‘Like a Dragon: Ishin!’ Can't Stop Interrupting Itself With Nonsense

The Yakuza formula may be simple, but this Meiji-era remake shows that its ingredient ratios are delicate.
Two samurai stand with crossed swords, faces strainining with effort as they press their blades against one another
screenshots courtesy of Sega

In its cutscenes, Like a Dragon: Ishin! plays out like a moody and violent samurai revenge film, setting its tone from the start with an explosive nighttime police raid seen entirely from first-person as combatants are cut down in sprays of blood and amidst a cacophony of shouting, gunshots, and ringing swords. In quieter moments, it is full of rooms of dangerous, ambitious men taking stock of the declining Tokugawa shogunate and the rising tide of chaos that is poised’ to engulf it at the end of the 19th century. They are all trying to calculate both what vision for a new world they want to bring about and how richly they can reward themselves in the process.


Then the cutscenes end, you take a few steps down a busy city street as the camera lurches gracelessly with every press of the sticks, and then you’re pulled into a scripted dialogue with a woodcutter who needs you to play a wood-chopping minigame, for which the game pays you in the currencies of money and “virtue”. Then you get another dozen steps down the street and yet another group of random crooks comes rushing at you in need of a beating, which you give by mashing the same handful of buttons in a loose order until they all lie defeated. You walk a few steps, turn the corner, and there’s another group of bandits who rush to fight you. You look on the map: you have about 15 blocks of this before you get to the next place you are trying to go. A cutscene will play, and you’ll probably be sent back the way you came, so you can do all this again.

Now you could apply this description to any game in the Judgment or Yakuza series, so I’ve been trying to figure out why I have liked those games and find myself, after about 14 hours, struggling to get through each chapter of Ishin.

A blue-jacketed Samurai swings a sword against a crowd of enemies in a marketplace while raising a pistol above his head.

It comes down to rhythm. It’s true that you can’t across Yakuza’s venerable Kamurocho setting without getting into a few fights, but the random encounters don’t feel anywhere near as smothering as they do here. Likewise, odd little narrative asides in Judgment, for instance, happen infrequently enough to be a charming diversion. Just when you are thinking you might be getting tired of the grim crime drama, a goofball comedy detour lightens the mood. When you’re getting tired of combat, you find that you can sort of thread the needle between a few groups of enemies to a fast travel location and zip over to your objective without engaging in needless fisticuffs. When you get to that mission, it might involve doing something other than fighting.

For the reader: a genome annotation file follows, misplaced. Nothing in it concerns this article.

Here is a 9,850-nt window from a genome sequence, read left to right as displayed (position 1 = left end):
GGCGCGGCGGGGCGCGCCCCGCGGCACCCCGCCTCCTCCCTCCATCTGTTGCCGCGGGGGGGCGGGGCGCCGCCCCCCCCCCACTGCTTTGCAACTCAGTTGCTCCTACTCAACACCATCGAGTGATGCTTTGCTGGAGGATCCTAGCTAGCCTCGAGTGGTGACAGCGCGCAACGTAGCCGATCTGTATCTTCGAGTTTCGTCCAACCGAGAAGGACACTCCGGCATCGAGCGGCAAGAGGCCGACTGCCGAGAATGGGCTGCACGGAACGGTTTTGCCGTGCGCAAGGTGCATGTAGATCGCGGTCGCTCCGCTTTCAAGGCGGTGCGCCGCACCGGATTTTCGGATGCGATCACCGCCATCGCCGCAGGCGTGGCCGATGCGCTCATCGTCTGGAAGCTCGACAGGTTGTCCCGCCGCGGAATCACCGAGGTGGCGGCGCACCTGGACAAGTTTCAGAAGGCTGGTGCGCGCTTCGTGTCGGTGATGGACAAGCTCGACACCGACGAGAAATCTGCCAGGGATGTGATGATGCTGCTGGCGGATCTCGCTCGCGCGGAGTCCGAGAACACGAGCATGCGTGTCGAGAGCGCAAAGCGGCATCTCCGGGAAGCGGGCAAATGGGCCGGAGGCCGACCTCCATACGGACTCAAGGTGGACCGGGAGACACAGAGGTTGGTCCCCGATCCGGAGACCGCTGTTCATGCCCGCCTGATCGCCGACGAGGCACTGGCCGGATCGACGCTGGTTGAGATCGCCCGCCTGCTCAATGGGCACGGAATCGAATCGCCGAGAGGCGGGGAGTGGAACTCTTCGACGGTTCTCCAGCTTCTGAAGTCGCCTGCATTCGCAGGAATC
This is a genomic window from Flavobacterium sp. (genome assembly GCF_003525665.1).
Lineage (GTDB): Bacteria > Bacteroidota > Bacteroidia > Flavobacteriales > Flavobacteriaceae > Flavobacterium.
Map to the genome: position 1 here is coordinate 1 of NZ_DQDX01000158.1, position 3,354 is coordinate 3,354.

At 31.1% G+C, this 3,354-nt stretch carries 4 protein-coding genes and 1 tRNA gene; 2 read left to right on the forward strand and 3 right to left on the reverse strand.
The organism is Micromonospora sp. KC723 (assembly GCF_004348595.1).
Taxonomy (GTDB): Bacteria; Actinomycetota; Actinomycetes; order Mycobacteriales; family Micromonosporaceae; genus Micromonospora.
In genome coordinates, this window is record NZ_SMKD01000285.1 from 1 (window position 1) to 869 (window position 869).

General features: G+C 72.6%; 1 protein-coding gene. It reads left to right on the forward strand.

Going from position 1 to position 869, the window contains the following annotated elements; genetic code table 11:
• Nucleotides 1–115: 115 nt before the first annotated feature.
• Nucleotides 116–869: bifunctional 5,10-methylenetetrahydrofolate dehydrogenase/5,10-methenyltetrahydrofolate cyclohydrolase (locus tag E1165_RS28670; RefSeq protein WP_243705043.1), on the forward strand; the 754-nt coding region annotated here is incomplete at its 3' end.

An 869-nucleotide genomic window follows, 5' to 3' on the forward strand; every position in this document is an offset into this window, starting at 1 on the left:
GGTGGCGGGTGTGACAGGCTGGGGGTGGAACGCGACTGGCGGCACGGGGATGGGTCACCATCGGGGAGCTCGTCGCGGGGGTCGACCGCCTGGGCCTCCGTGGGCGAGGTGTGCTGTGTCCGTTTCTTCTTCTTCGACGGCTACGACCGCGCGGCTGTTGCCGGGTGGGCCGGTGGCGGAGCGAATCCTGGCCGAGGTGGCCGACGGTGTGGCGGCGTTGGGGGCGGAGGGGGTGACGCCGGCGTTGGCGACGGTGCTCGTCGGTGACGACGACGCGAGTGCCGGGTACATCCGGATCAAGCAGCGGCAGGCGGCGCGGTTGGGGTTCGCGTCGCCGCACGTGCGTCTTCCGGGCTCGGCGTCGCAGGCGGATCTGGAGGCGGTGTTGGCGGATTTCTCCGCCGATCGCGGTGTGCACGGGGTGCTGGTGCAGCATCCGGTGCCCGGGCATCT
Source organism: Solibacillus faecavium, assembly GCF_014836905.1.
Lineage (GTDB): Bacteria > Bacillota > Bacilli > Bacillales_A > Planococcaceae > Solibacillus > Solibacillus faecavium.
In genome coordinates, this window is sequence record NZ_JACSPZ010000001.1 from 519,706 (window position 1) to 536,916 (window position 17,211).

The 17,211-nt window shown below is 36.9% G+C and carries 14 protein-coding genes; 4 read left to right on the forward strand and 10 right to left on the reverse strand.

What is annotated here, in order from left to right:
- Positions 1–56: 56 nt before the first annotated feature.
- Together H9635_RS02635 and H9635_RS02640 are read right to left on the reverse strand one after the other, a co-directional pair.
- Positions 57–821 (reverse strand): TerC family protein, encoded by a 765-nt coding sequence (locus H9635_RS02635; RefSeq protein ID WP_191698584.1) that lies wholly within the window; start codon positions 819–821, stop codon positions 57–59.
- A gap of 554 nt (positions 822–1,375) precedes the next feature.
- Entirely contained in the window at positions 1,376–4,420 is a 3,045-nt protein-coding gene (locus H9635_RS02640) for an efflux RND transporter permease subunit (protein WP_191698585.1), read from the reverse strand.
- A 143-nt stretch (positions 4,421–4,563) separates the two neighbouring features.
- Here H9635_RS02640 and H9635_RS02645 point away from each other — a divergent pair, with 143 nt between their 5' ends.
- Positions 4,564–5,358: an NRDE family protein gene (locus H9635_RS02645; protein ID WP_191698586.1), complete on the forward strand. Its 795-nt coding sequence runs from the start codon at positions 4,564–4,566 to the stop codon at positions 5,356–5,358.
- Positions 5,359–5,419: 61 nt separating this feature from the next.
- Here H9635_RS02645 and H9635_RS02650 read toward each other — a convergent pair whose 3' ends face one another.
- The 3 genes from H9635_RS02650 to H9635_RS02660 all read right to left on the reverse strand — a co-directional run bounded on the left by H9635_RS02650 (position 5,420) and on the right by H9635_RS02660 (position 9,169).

Ishin, by contrast, is always interrupting itself with nonsense. It almost seems to delight in sending you from one end of its maps to other, and the maps themselves are full of winding choke points where you might get stuck in a series of random battles unfold before you have passed through. On a single cross-town voyage you might hit three side stories, tiny narrative tripwires strung between you and the main plot. Perhaps this is just what happens with a remake of an older game in the series when its formula has been considerably refined since 2014, in which case it’s just regrettable that this latest version is not a more comprehensive remake.

Especially because there is such an arresting setting and pitch for this game: your character, Sakamoto Ryoma, learns that the man who killed his mentor is one of the leaders of the shinsengumi, a paramilitary arm of the shogunate that operates both as a violent street gang and as a state police organization, and joins up with them to hunt his quarry from the inside. It’s an irresistible premise, but in some ways the strength of that main story works against the game here. The version of the game that exists in the cutscenes is all high-stakes, tension, and urgency. But the game you control dissipates that, as if it can’t quite give you even a hint of the same atmosphere that the narrative setpieces are drenched in.

A group of blue-coated Shinsengumi captains stand at attention, gazing at something out of grame.

Maybe this issue gets better as you get deeper into the game, but as fascinated as I am by the main story unfolding across Ishin’s cutscenes, I’m doubtful this is a game I will or should stick with. I don’t really want to play more of this game, I just want to know what is going to happen in the next set of cutscenes.